Dulce et decorum est
24 March 2007
There are at least three reasons that, elaborate protestations by everyone from the director to reviewers to the contrary, 300 is a highly political movie. Furthermore, the kind of political ideals the movie espouses are exactly those that almost never declare themselves openly, because they don’t come across so well in open debate. The three things that I think demonstrate political intent are listed here as themes of the movie:
1. war is exciting and good, and death in war is glorious death
2. brutal military dictatorships are very concerned with freedom and justice
3. the small number of good guys defending civilization are anglo-european, while the barbarian hordes ravening to destroy motherhood and apple pie are brown or black
In my naivety, I didn’t think about the first two before I saw the movie—it had been that long since I’d read the graphic novel. I totally called the third one, though, just ask Ramon. The racial issue seemed like a no-brainer in an American movie, particularly one that relies so much on color and artistic atmosphere. I suspect that the foregoing sentence displays a naïvety of a differen kind, but I don’t know much about the rhetoric of good and evil in the movies. Counter examples to good:evil::white:black are welcome.
Apologists for the movie (and they are legion–just check your local campus newspaper) argue that because the original graphic novel was written in 1998, or because that graphic novel is based on a historical event, any political message of the film is a fantasy conjured up by moonbat spoilsports. A quote from C. S. Lewis, of all people, seems an appropriate response: “An author doesn’t necessarily understand the meaning of his own story better than anyone else.”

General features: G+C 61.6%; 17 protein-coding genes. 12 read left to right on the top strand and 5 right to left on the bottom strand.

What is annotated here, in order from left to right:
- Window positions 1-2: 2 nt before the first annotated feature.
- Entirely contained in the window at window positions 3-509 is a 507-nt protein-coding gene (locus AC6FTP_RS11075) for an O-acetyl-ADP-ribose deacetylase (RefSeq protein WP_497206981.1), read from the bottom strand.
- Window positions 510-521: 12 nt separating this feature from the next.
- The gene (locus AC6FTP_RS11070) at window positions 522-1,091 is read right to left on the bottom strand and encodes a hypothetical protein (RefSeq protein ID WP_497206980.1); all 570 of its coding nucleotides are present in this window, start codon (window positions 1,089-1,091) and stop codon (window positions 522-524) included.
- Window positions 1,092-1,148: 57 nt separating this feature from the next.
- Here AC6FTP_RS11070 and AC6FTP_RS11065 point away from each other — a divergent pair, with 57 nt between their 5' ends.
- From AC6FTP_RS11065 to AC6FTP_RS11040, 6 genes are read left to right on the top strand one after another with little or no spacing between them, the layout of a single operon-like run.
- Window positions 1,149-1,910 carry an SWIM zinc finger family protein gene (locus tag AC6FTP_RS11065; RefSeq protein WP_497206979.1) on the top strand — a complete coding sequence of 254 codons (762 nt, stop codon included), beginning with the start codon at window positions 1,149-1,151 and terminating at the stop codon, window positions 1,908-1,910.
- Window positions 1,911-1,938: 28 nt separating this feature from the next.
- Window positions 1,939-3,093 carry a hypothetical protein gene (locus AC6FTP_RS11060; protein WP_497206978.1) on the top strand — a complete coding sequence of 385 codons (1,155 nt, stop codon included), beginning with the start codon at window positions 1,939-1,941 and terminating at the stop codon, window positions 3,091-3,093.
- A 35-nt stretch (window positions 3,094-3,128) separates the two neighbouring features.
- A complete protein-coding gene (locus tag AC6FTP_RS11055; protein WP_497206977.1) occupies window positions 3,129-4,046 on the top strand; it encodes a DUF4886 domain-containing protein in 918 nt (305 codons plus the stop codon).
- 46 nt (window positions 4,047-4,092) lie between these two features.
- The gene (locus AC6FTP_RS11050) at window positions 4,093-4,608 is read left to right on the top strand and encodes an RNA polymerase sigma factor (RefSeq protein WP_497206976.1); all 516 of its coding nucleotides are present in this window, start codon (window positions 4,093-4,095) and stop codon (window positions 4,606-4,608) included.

One guy actually throws out the phrase “It might even be a good idea for young American men and women to understand why Thermopylae was important for the survival of Western civilization and that, yes, there is indeed something distinct called Western civilization.” The discussion about history being written by the winners seems an obvious corollary, but we’ll leave it aside for the moment. Instead, it might be a good time to consider a quote from Freda Kirchwey. She writes with power and eloquence, directly repudiating some all-too-common false choices in our society:
Democracy was not intended as a luxury to be indulged in only in times of calm and stability. It is a pliable, tough-fibered technique especially useful when times are hard. Only a weak and untrustful American could today advocate measures of prepression and coercion, or encourage a mood of panic. Now is the time to demonstrate the resilience of our institutions. Now is the time to deal with dissent calmly and with full respect for its rights.
The punch line, if such a stirring paragraph permits one, is that she wrote that in The Nation in October of 1939. Her call for preservation of democracy was a response to fascism, destruction, and killing sixty years ago. The enormity of World War II, the shoah, and the cold war have never been equalled since. And are certainly not now. Nor are the exact offenses Kirchwey details any more legitimate now than they were then.
Now go read some Wilfred Owen.